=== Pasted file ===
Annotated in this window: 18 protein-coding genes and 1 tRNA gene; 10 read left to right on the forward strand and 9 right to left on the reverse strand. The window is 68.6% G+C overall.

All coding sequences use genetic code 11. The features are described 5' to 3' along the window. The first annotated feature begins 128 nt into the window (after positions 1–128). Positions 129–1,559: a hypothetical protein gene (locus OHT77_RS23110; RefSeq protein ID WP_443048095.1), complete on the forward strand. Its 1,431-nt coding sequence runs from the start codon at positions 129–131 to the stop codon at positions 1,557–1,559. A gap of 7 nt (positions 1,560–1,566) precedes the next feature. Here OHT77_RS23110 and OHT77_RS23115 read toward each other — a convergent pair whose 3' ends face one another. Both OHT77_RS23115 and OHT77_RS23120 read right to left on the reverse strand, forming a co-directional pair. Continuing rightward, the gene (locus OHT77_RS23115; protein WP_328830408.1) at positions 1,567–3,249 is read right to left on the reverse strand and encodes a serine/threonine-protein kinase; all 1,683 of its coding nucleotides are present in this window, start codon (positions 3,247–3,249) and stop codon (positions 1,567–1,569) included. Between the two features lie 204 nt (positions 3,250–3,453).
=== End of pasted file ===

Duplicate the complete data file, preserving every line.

Annotated in this window: 18 protein-coding genes and 1 tRNA gene; 10 read left to right on the forward strand and 9 right to left on the reverse strand. The window is 68.6% G+C overall.

All coding sequences use genetic code 11. The features are described 5' to 3' along the window. The first annotated feature begins 128 nt into the window (after positions 1–128). Positions 129–1,559: a hypothetical protein gene (locus OHT77_RS23110; RefSeq protein ID WP_443048095.1), complete on the forward strand. Its 1,431-nt coding sequence runs from the start codon at positions 129–131 to the stop codon at positions 1,557–1,559. A gap of 7 nt (positions 1,560–1,566) precedes the next feature. Here OHT77_RS23110 and OHT77_RS23115 read toward each other — a convergent pair whose 3' ends face one another. Both OHT77_RS23115 and OHT77_RS23120 read right to left on the reverse strand, forming a co-directional pair. Continuing rightward, the gene (locus OHT77_RS23115; protein WP_328830408.1) at positions 1,567–3,249 is read right to left on the reverse strand and encodes a serine/threonine-protein kinase; all 1,683 of its coding nucleotides are present in this window, start codon (positions 3,247–3,249) and stop codon (positions 1,567–1,569) included. Between the two features lie 204 nt (positions 3,250–3,453).